EU to increase spending and improve delivery of education in emergencies and protracted crises

Stylianides 2018 Education

Press conference by Christos Stylianides, Member of the EC in charge of Humanitarian Aid and Crisis Management, on the report on education in emergencies. © European Union , 2018 / Photo: Jennifer Jacquemart.

This article is brought to you in association with the European Parliament

Education in emergencies helps millions of children in need across the world.

The Commission has adopted a new policy framework today that aims to increase humanitarian funding for education in emergencies and crises to 10% of its overall humanitarian aid budget as of 2019. The policy also aims to bring children caught up in humanitarian crises back to learning within 3 months.

“With humanitarian crises growing across the world, millions of children are at risk of growing up without education. We have a responsibility to act to prevent lost generations. Our new policy will allow us to help children better and quicker than before, even in the most difficult situations. To do so, we will strengthen cooperation with other donors and partners and better link our short and long term assistance. The EU is now a global leader in bringing children back to school. 8% of our humanitarian aid budget goes to education in emergencies this year, 8 times up from 2015. We aim to reach 10% in 2019,” said Commissioner for Humanitarian Aid and Crisis Management Christos Stylianides speaking in Brussels today at the launch of the EU’s Communication on education in emergencies and protracted crises.

The new policy framework sets out four key priorities: improving access to learning opportunities for children and young people, providing quality education and training, ensuring that education is protected from attacks, and introducing rapid and innovative education responses.

Today’s decision is a milestone in the Juncker Commission’s commitment to support millions of children whose access to education is being disrupted due to conflict, forced displacement, violence, climate change and disasters. The EU’s largest ever humanitarian programme for education in emergencies worth €84 million is currently the Conditional Cash Transfer for Education programme in Turkey that helps put 290,000 refugee children into school.

Background

Across the world access to education is denied to millions of children by conflict, forced displacement, violence, climate change, and disasters. Syria, Iraq, Yemen, occupied Palestinian territory, Afghanistan, South Sudan, the Democratic Republic of Congo are among some 35 crisis-affected countries where nearly 75 million school-aged children experience disruption to their education. Among refugees, just over half of the children of primary school age attend school, while less than a quarter of the equivalent age group are in secondary school and merely 1 per cent in tertiary education.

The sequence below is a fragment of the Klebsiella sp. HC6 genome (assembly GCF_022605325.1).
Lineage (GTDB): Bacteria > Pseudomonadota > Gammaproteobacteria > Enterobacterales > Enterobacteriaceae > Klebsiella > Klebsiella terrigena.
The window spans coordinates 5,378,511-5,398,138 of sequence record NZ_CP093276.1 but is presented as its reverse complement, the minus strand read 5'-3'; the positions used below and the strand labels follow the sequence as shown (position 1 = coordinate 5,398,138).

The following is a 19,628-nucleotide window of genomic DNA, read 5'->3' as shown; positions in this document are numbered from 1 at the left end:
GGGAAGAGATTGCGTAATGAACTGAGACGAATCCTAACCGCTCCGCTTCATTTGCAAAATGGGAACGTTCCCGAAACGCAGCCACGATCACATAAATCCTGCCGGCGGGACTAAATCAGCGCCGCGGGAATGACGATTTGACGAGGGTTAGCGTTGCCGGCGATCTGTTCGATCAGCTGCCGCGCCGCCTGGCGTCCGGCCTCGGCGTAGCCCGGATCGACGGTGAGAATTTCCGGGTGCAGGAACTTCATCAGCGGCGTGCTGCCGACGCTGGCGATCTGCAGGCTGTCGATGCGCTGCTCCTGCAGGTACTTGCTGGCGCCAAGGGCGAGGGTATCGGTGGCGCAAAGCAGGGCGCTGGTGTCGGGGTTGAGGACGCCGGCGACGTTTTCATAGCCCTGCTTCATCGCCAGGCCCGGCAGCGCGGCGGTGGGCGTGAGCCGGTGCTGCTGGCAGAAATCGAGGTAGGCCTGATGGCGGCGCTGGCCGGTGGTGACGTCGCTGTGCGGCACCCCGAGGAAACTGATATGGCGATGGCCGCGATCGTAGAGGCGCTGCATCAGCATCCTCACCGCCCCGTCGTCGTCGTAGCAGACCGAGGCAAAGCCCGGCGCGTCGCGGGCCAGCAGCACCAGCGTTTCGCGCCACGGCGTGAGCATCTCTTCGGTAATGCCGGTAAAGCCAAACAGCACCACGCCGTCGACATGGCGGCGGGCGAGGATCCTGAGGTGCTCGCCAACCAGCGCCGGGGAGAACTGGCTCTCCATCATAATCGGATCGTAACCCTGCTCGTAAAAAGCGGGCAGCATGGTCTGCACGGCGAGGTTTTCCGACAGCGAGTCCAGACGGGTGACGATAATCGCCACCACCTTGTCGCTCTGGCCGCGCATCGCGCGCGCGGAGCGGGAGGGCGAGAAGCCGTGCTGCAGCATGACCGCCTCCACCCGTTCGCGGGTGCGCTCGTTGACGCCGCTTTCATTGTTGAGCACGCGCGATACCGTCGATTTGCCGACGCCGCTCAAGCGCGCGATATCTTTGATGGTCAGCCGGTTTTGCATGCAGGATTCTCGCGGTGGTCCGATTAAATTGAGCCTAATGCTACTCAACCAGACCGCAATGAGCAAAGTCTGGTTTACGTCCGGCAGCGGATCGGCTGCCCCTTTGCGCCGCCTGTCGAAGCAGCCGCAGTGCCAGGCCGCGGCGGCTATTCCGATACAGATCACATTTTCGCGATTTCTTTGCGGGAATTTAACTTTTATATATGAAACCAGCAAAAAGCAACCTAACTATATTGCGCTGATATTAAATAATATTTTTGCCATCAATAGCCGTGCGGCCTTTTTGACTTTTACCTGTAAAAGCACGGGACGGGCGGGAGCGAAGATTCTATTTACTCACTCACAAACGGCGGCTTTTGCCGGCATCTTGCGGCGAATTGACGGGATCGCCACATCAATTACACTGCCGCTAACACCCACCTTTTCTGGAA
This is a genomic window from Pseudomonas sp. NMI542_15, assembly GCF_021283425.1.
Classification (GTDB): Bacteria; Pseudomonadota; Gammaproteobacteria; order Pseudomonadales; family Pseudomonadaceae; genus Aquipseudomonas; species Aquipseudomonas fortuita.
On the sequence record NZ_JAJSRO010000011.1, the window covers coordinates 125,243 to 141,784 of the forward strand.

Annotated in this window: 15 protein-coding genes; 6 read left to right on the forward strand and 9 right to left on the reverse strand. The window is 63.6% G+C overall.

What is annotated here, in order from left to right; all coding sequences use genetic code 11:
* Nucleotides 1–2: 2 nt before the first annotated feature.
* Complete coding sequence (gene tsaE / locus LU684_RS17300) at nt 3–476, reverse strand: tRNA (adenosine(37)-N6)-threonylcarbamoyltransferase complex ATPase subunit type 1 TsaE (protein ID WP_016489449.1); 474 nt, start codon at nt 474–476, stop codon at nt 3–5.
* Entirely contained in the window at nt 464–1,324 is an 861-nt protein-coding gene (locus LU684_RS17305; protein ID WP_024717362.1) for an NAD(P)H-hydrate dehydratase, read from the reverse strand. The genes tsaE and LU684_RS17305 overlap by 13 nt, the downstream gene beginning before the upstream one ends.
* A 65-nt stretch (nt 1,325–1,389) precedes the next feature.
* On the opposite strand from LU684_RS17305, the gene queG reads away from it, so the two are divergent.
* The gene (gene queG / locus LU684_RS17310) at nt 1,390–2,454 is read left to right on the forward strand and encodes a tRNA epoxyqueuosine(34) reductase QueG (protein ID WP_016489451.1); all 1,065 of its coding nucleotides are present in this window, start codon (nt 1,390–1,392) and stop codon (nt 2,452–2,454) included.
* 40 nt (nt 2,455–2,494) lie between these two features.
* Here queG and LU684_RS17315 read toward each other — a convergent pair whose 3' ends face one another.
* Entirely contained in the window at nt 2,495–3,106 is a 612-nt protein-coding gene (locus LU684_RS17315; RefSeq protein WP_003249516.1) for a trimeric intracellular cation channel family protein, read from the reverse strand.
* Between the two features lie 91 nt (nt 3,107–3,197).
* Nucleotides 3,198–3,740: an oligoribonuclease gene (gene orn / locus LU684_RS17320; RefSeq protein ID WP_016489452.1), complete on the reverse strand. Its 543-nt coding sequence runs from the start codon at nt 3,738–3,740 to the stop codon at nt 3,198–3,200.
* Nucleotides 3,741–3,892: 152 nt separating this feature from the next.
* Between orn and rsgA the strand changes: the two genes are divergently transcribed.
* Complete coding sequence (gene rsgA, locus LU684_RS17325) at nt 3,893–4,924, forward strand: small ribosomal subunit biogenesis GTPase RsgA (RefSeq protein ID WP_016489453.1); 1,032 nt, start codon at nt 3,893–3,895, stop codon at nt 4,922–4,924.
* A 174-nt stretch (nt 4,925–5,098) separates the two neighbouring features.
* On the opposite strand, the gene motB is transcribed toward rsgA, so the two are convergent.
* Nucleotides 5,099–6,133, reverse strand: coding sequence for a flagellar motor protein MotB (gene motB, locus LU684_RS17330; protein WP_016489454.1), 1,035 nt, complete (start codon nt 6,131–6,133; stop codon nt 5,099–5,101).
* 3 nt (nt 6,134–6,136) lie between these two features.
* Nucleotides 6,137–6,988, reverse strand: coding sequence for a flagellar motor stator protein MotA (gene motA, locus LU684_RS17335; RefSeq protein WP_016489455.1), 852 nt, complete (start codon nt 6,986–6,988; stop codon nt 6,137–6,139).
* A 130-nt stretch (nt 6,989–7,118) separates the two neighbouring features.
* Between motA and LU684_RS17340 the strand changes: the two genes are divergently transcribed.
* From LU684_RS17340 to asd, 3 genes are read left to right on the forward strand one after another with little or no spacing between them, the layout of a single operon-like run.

The EU has become a global leader in education in emergencies since the global average of humanitarian aid to education is less than 3%. The Commission has consistently stepped up funding. For example, from funding projects in only 6 countries in 2012 from its humanitarian budget, the latter has now reached projects in a total of 52 countries worldwide. Overall, more than 5.5 million girls and boys have benefited from this funding of some €265 million since 2016. In addition, more than € 1.5 billion has been mobilised by the EU in the context of the Syrian crisis since 2011.

This has been done through a range of EU instruments and mechanisms (the European Neighbourhood Instrument, humanitarian assistance, the Instrument contributing to Stability and Peace, as well as the EU Regional Trust Fund in Response to the Syrian Crisis, which also ensures educational opportunities for host countries under pressure like Lebanon and Jordan, and the EU Facility for refugees in Turkey). The ERASMUS+ Programme continues to be open to Syrian students for study periods abroad and to Syrian universities for capacity building and modernisation of curricula.

Under today’s proposal the EU will strengthen the links between tools and instruments available under humanitarian aid and development cooperation. This will build on the substantial contribution EU development assistance already provides to education projects in fragile and crisis affected countries and regions across the world, including through multilateral financing to global initiatives such as the Global Partnership for Education and Education Cannot Wait.

Advertising

Advertising

Advertising

Advertising

Advertising

Advertising

Advertising

Advertising

Advertising

Advertising

Advertising

Advertising

Advertising

Advertising

Featured Stings

EU decides “in absentia” of civil society

Safer products: stepping up checks and inspections to protect consumers

Minority governments ‘à la mode’ in Europe but can they last long?